few years ago, a low-profile industrial company in a very visible sector experienced a major industrial accident. All of a sudden, the company was in the spotlight and had to calm and reassure its stakeholders: investors, customers, employees and policymakers. But it also found itself having to address two audiences it didn’t know very well: politicians and regulators. If the company appeared to be hiding or minimizing the incident, its employee morale, market value and reputation easily could plummet. Its very existence was at stake.
To respond to the crisis, the company had to take a different approach to communicating with its stakeholders. There was a time when an organization, even in crisis, could confidently disseminate the messages it wanted its stakeholders to hear and rely on their even keel. Those times were stable. Unlike now, constituents weren’t anxious, suspicious and ready to give any message a negative spin. Today, they are. In a volatile and interconnected world, any message can easily misfire and find itself careening around the globe, stirring up trouble as it goes. To navigate its crisis, the industrial company delved into the perceptions of its diverse stakeholders, especially those with whom it was less familiar. With research findings, it created scenarios that anticipated future developments and rapidly changing opinions. As a result, the organization was well-prepared for a daunting series of government and regulatory inquiries and a grilling by the U.S. Congress.
To chart today’s decidedly uncertain waters, corporate communications strategies need to take a fresh tack: Having strategies that pull a company closer to what stakeholders are thinking prepares it for when their opinions change.
A Different Tack for a New Era
Corporate communications are about impact. Companies always have placed heavy stock on understanding how investors, customers, employees and policymakers perceive an organization. This realization has underpinned a company’s strategies to raise capital, attract customers, retain employees and, in regulated industries, influence policymakers.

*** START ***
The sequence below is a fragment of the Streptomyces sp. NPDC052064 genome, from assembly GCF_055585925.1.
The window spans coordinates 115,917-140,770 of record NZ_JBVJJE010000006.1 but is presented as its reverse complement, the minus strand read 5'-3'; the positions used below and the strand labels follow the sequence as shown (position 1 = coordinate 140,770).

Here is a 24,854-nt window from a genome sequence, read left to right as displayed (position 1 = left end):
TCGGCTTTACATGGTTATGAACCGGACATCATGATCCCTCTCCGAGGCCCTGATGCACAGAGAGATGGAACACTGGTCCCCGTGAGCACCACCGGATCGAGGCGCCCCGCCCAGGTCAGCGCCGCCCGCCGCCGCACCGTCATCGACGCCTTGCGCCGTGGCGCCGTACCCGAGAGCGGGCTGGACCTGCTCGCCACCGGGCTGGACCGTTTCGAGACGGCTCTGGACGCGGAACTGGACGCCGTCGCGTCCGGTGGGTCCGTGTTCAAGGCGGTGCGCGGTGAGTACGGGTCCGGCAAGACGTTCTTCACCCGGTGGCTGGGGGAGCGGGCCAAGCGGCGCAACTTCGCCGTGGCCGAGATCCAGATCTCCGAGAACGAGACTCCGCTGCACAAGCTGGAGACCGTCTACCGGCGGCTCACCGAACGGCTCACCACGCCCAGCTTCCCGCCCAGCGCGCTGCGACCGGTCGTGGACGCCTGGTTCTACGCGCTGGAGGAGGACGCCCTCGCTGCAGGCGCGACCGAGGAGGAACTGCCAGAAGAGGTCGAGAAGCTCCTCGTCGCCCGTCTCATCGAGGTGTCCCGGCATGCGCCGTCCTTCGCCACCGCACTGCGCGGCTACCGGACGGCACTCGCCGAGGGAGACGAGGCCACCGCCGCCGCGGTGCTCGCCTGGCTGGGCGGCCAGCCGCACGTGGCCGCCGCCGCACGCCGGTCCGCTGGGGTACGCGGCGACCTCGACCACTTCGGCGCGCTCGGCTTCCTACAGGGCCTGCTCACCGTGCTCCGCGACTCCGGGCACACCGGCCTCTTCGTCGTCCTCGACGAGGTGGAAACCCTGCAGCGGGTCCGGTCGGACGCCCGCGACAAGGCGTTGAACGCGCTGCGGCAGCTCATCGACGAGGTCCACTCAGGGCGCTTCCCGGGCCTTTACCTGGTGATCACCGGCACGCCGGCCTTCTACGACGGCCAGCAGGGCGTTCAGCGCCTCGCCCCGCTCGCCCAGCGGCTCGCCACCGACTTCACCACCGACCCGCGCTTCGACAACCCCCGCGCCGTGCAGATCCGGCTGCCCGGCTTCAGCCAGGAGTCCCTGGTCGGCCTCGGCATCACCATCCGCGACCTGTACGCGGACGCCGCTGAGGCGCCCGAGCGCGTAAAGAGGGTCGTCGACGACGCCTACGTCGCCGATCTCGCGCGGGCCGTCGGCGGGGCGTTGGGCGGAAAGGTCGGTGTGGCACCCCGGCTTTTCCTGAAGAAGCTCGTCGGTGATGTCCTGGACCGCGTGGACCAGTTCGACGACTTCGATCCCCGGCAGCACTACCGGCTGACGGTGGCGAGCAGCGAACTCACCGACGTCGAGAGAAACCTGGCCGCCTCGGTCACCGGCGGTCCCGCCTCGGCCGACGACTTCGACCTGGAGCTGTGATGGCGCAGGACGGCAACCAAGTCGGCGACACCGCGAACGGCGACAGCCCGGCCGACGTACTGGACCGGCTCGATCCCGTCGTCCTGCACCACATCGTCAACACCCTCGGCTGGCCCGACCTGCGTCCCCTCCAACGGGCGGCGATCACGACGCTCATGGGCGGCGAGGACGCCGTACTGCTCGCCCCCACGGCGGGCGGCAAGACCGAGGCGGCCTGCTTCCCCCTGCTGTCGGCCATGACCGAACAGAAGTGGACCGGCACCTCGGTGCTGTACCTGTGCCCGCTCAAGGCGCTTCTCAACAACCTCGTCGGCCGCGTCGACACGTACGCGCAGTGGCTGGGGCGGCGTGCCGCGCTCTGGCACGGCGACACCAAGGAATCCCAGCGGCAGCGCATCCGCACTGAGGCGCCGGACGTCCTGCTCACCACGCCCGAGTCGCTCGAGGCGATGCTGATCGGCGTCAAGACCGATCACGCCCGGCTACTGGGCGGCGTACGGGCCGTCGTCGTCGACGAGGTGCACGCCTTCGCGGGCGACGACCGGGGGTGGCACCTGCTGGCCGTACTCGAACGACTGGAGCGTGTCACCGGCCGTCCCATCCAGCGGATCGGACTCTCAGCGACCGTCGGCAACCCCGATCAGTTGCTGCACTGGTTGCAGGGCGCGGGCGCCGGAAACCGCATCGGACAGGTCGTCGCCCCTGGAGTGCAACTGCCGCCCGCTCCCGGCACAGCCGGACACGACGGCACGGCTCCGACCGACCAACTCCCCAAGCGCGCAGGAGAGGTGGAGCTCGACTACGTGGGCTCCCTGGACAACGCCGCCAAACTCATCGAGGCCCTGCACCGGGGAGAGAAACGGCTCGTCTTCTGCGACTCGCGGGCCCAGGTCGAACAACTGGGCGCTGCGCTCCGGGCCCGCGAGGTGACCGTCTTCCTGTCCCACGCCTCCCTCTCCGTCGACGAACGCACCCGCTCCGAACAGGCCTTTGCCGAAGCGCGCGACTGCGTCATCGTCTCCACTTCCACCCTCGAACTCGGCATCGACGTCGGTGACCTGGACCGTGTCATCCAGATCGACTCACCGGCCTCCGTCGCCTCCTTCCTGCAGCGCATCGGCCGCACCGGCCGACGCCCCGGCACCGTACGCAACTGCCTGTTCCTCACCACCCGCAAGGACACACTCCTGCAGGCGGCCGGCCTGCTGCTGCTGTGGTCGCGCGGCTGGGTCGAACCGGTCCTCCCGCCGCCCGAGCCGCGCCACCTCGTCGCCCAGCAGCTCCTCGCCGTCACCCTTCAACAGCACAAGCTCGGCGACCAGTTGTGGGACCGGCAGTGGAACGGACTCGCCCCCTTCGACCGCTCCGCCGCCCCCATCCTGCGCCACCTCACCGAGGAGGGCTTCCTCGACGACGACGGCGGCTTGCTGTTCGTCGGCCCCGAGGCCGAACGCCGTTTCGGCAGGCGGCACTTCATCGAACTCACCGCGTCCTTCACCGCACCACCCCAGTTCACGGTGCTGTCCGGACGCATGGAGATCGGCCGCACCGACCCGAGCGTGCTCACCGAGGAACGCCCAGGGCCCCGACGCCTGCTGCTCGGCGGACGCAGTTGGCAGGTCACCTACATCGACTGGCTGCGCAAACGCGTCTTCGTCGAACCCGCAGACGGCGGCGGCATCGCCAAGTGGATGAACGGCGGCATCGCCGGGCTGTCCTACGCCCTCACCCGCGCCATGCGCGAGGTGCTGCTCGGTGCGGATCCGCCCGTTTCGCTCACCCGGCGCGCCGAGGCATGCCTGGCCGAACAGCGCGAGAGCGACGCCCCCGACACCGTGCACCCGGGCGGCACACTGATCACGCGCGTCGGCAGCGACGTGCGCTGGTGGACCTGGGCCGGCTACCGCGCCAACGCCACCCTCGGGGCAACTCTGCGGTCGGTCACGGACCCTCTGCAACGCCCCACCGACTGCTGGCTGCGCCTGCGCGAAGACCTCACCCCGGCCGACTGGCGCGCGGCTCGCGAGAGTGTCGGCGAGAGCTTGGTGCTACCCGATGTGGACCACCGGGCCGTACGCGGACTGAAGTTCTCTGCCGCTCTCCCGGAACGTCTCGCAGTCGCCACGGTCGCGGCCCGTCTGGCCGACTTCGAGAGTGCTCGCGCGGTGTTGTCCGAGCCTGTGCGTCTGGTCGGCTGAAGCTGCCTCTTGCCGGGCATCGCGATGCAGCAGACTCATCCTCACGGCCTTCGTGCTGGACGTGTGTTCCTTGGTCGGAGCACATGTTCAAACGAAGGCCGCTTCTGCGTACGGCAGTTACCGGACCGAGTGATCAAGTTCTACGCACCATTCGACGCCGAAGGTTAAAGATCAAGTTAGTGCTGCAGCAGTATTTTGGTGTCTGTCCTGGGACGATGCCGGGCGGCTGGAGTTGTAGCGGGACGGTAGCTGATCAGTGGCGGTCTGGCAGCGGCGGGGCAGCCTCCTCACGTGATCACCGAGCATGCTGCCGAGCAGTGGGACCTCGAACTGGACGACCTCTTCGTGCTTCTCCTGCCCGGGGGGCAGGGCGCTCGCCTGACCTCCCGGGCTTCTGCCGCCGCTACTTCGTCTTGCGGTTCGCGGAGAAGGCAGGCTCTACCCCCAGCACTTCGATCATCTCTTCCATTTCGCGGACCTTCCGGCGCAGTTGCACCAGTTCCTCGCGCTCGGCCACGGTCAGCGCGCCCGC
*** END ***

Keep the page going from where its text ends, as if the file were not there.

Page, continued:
Today, corporate communications strategies are even more central to these aims. But the environment is increasingly menacing. In uncertain times, people are likely to respond to ideas and news more negatively than in prosperous times. Since messages can propagate almost instantly, perceptions can change rapidly and slip out of a company’s control almost overnight. The sheer volume of information available can impede a company’s ability to hear its stakeholders — and for stakeholders to assimilate the company’s important messages.
A fresh approach is needed. Companies should probe what their stakeholders think and regularly assess their sentiment. Organizations need to conduct stakeholder research and use the insights to create scenarios of potential situations with action plans to tackle them.
Stakeholder perception research must probe the what and the why. Near real-time tracking of perceptions can alert a company to critical changes in opinion and allow it to respond specifically to what is driving the change. Keen insights into stakeholder thinking also help companies craft messages that meet constituent expectations and address concerns. By doing so, companies have a much stronger chance of convincing stakeholders to embrace an organization’s point of view.
To get insights about stakeholders, companies must survey the world as their stakeholders see it. Techniques we have found most valuable include inviting stakeholders to industry panels and jointly developing thought leadership. These efforts can build bonds between an organization and even its biggest antagonists. In fact, in times of uncertainty, stakeholders are likely to be as interested in a company’s view as it is in theirs.
Armed with deep stakeholder insights, companies can build and test scenarios. Having various game plans ready allows organizations to anticipate situations and to act on them before others do. Insights and scenarios also can drive the development of messages for any circumstance, point in time or objective. Once a communications plan has been developed and executed, continual assessment of changes in stakeholder sentiment can equip a firm to respond accordingly.